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Dealing with employee problems is rarely enjoyable, yet action is often necessary to ensure problems are not repeated. When the National Hockey League gave its toughest suspension of the season to the Pittsburgh Penguin’s Matt Cooke, it was trying to send a clear message that violent hits are unacceptable. Cooke is popular with his teammates and a valuable part of the Penguins organization, but increasingly is becoming known as a “pest” for questionable hits and penalty time. While Penguins management plan to give Cooke another chance when the suspension is served, they were quick to applaud the league’s action to curb violence on the ice.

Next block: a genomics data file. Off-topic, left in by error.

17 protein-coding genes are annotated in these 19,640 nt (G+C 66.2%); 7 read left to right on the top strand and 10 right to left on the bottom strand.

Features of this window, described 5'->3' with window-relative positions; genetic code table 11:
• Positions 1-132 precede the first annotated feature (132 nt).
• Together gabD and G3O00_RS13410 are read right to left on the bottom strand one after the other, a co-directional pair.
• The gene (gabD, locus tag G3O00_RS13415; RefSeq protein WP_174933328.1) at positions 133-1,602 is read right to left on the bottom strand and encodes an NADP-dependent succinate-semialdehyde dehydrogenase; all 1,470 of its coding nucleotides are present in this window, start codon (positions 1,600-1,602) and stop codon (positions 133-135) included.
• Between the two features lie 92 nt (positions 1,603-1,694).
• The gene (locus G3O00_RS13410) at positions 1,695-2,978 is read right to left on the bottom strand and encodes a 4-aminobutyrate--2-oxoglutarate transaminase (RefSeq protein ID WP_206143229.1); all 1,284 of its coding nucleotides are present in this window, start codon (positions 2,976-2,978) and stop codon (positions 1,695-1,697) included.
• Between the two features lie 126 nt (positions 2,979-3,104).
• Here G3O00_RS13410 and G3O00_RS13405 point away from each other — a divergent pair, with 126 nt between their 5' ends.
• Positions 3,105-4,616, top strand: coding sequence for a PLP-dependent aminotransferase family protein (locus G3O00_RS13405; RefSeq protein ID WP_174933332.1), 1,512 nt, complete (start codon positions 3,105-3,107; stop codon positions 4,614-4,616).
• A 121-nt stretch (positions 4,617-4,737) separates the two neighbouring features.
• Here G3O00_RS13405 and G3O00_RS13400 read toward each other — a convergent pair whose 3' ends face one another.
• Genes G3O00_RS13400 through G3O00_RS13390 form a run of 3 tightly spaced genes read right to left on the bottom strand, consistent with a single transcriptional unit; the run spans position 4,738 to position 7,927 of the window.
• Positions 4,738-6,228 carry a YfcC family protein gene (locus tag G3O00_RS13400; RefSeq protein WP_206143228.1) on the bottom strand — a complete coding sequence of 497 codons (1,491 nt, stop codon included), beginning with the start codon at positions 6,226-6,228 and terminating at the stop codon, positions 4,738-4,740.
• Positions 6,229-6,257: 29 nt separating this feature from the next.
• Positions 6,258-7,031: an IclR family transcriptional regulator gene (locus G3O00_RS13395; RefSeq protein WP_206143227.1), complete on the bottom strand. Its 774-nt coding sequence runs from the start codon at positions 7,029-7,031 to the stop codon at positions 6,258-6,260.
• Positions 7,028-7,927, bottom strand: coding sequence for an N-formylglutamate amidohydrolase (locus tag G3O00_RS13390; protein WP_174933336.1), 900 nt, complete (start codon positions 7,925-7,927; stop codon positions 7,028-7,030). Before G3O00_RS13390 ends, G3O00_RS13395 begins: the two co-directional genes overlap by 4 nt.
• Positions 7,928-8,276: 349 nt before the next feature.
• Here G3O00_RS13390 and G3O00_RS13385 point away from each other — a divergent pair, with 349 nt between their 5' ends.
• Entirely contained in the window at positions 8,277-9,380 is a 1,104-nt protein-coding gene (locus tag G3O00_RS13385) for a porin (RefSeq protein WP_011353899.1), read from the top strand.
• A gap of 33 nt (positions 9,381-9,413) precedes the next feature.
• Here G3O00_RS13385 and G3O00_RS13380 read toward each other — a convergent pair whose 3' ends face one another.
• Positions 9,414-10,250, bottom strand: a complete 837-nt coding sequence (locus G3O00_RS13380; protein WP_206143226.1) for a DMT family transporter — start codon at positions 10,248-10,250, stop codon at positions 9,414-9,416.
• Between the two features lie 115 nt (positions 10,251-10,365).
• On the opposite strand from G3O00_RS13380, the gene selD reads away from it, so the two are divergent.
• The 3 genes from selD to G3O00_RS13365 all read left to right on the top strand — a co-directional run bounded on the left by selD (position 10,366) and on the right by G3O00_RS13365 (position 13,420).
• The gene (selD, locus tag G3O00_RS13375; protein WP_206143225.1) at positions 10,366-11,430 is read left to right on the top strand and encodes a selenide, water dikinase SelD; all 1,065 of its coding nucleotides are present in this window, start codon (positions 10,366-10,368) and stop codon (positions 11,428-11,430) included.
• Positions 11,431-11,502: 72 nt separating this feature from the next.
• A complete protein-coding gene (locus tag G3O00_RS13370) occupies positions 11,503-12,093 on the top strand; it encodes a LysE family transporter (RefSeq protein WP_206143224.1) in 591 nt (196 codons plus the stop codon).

1. In what way(s) does the action against Matt Cooke represent control? What type of control is being used?
  2. Refresh your memory by reviewing the reinforcement strategies in the Motivation chapter. If Cooke is a repeat offender, then it could be argued that the National Hockey League has not been reinforcing the right behavior. What strategy does the suspension represent?
  3. It could be argued that the NHL is practicing management by exception. What event made this situation exceptional? Which of the two exception situations exists in this case?
  4. Is the penalty levied against Cooke consistent with progressive discipline?

SOURCE: The Canadian Press, “Cooke Suspended for Rest of Regular Season, First Round of Playoffs,” Globe and Mail (Retrievable online at

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